Are you one of the many women that made the decision to stay home with your kids for a while? Did you stay home, but now you are headed back into the workforce? You can't talk about modern motherhood these days without hearing about on and off ramping. There are many financial and emotional struggles associated with taking the off ramp and different though equally complex challenges with getting on the on ramp. Observations from the On & Off Ramps contain the personal stories of women struggling with these professional and personal transitions.
I knew I’d been out of work too long when friends at social gatherings stopped saying, “How’s the job hunting going?” and started asking. “What’s your backup plan?” more
Those in the know tell me that all the electronic applications I’m filing are useless. more
Back when I had a full-time job, I remember watching people on the TV news taking about how long they’d been out of work. Top Silicon Valley executives, experienced engineers, municipal water district employees, teachers and bricklayers would preface their remarks with “I’ve been out of work six months” or “It’s been 18 months” or “I haven’t been able to find anything in almost a year.” I’d hear that and think they mustn’t be trying very hard. more
During my entire career as a working-mother, I have been torn, pushed and pulled between my job as a mom and the one that earned me a paycheck. For so long I wished I could afford to be a stay-at-home mom, more
There I stood, frozen in indecision facing a sale rack at Macy’s, as 20-percent-off coupons burned a hole in my pocket and my generous sister urged me to pick out something nice for my birthday. Since taking the buyout, I hadn’t bought any clothes because I didn’t know what I might need in my next job. more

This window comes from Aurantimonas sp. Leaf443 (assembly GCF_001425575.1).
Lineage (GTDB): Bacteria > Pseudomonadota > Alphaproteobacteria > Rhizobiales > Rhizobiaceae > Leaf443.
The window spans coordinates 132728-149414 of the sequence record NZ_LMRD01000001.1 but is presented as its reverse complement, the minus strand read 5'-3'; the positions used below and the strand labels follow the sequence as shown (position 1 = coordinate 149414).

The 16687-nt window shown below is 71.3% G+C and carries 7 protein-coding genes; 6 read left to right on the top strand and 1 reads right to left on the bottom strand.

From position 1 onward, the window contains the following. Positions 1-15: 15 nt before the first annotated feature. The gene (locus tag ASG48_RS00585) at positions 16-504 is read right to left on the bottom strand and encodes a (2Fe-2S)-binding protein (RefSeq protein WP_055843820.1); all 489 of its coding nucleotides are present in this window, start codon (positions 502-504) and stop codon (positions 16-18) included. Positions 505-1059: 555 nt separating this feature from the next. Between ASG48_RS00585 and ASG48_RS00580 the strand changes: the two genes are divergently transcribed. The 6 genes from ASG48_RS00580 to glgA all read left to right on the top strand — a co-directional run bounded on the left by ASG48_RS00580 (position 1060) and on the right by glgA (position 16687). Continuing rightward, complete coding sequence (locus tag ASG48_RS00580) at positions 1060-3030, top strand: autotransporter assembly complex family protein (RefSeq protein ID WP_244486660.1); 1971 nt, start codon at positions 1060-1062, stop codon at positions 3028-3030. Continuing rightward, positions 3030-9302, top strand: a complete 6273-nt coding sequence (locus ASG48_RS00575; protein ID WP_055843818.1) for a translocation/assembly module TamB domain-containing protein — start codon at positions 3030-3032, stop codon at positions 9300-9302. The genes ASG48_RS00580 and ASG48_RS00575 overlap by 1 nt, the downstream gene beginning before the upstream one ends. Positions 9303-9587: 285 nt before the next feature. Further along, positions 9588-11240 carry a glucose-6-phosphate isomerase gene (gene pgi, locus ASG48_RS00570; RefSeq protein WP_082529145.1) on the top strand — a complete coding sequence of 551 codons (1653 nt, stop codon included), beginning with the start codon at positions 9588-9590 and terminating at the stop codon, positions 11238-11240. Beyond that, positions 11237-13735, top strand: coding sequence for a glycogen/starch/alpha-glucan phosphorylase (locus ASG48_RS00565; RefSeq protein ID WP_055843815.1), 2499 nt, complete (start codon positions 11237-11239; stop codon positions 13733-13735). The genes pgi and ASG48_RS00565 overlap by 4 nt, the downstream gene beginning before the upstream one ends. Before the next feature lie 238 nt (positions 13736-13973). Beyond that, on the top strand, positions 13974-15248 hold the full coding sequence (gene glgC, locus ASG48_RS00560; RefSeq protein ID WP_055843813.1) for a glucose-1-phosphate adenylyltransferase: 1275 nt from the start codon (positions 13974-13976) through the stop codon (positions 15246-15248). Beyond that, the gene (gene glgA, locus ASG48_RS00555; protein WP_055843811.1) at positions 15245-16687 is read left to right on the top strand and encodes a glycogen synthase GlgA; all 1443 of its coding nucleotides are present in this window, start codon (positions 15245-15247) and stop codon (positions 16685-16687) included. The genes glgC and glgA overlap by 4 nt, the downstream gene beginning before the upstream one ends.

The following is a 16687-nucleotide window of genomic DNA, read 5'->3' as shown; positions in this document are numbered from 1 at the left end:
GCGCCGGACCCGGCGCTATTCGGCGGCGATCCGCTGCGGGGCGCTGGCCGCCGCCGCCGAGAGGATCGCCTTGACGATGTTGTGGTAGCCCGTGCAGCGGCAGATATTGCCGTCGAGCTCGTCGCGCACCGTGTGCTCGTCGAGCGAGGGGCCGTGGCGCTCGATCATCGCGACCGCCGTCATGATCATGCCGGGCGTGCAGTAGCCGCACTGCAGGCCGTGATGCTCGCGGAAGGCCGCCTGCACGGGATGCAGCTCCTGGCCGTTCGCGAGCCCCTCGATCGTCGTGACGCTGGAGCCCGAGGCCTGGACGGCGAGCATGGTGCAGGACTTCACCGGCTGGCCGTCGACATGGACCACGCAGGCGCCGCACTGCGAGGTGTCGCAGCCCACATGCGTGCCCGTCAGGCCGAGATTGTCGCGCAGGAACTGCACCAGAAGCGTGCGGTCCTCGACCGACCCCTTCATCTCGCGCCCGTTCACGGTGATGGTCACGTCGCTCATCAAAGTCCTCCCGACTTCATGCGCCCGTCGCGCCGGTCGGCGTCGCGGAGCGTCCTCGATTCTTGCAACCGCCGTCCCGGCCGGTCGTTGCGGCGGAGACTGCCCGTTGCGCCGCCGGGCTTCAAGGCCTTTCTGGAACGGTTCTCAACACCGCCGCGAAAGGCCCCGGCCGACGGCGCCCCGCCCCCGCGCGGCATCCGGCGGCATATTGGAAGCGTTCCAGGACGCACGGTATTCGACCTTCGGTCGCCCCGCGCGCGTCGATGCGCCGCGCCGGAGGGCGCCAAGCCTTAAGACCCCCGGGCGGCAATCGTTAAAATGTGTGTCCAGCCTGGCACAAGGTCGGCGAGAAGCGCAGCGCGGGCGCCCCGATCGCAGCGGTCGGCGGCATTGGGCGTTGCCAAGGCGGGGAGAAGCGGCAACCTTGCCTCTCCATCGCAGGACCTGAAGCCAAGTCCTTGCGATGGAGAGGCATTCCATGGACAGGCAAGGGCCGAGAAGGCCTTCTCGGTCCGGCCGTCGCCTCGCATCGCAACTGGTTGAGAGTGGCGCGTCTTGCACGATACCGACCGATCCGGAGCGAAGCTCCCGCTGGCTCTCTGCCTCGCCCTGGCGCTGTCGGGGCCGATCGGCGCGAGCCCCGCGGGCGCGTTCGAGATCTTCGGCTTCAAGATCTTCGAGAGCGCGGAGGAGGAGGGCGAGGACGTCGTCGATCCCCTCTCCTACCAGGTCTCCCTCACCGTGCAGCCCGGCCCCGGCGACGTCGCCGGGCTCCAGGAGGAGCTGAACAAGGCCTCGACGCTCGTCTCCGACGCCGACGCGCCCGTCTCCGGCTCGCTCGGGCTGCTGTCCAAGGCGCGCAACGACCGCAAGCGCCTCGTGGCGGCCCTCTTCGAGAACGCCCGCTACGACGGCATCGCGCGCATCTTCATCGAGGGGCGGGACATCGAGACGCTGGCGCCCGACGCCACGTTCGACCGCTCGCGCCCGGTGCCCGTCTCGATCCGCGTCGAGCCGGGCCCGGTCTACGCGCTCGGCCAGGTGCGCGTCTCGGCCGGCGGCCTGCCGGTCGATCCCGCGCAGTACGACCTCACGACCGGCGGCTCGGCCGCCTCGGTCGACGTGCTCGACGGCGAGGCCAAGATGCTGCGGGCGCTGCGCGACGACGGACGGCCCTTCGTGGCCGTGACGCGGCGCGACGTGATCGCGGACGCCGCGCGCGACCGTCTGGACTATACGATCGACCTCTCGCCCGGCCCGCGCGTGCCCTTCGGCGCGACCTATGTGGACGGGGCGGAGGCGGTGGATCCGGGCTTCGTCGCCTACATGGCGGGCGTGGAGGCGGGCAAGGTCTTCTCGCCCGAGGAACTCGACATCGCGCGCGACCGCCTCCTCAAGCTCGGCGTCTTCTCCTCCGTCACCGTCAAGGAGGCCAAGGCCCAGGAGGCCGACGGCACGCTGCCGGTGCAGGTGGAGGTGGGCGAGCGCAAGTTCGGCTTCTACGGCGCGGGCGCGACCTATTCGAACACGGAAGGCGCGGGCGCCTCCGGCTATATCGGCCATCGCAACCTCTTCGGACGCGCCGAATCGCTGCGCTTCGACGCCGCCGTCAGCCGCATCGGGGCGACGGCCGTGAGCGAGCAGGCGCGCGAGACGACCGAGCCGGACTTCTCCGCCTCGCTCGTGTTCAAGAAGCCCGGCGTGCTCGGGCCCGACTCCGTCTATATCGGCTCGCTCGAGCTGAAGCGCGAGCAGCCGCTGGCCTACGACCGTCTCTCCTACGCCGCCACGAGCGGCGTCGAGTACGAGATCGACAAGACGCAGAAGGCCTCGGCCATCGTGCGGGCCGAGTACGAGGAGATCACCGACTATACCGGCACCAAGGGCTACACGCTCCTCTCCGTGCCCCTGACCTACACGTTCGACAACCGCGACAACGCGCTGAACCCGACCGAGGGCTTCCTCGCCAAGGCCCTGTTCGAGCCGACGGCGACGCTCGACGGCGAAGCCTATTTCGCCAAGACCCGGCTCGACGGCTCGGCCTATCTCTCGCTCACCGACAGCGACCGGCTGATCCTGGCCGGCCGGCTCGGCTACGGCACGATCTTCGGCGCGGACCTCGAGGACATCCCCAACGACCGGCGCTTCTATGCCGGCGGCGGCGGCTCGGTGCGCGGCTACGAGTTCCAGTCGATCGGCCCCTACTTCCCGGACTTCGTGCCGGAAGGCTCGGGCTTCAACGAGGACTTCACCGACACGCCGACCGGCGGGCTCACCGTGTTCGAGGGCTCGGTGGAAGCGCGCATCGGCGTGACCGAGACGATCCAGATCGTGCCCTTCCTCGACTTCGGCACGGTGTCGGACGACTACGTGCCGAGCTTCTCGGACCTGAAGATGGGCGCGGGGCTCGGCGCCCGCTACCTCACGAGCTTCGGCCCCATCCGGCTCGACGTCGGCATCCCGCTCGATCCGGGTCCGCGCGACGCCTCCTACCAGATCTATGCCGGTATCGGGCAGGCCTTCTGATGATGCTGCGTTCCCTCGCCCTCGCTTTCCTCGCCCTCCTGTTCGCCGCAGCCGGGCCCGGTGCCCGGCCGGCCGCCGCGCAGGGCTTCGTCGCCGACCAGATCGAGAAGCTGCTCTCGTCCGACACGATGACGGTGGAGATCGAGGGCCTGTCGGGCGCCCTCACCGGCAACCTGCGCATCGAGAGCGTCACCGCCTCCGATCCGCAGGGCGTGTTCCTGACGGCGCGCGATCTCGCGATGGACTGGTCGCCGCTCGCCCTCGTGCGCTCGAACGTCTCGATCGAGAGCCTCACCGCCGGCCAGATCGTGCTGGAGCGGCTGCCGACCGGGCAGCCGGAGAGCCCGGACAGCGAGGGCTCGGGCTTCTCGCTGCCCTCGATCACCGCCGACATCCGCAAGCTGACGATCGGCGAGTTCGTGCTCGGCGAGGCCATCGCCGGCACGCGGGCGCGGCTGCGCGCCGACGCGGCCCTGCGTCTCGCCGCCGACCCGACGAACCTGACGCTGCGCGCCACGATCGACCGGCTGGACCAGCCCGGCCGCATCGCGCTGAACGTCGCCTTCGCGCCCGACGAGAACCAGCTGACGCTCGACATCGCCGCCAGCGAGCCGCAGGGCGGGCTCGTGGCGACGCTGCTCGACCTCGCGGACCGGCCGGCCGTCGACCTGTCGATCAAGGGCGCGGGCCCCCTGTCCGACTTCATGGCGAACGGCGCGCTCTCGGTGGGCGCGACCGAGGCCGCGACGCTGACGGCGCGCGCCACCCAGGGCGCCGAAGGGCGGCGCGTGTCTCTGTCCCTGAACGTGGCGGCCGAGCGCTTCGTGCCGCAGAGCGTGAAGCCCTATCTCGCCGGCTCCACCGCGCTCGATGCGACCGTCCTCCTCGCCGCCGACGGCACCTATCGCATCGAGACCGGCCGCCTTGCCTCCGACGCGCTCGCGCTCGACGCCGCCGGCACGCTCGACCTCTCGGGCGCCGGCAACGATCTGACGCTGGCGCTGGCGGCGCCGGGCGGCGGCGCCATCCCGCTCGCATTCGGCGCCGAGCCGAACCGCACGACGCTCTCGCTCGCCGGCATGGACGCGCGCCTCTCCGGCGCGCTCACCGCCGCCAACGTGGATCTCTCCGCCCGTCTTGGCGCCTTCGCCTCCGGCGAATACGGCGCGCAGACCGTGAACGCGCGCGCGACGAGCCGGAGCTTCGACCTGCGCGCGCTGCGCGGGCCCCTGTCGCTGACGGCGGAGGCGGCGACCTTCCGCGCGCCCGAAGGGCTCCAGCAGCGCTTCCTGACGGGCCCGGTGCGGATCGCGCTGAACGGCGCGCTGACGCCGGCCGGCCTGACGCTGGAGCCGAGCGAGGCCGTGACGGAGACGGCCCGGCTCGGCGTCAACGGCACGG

Friends of mine who had left the newspaper in previous buyouts had warned me: Dealing with the unemployment bureaucracy can be a real hassle. My company even offered a meeting with unemployment benefits specialists to explain how to navigate the system. I took some notes, but smugly thought to myself, “How tough can it be? You fill out a form and money comes to you each week. What’s the big deal? more
In the first few weeks after I took the buyout, people would ask me, “Are you enjoying your time off?” I’d I tell them no, because I’m too nervous about finding another job in this terrible economy. I wasn’t on vacation. I wasn’t even going to lunch with friends. I’d spend each day glued to the computer, scanning job Web sites, hustling up and writing freelance assignments. I feel like a shark: I’ve got to keep moving to survive.
During the four-weeks we had to decide whether to accept the newspaper’s buyout, employees huddled in hushed conversations weighing the pros and cons. I remember one reporter told me she was leaning pro, until a friend asked her, “Why would you fire yourself?” more
The day I left the newspaper where I’d worked for almost 25 years, I was so busy I didn’t have time to fall apart. more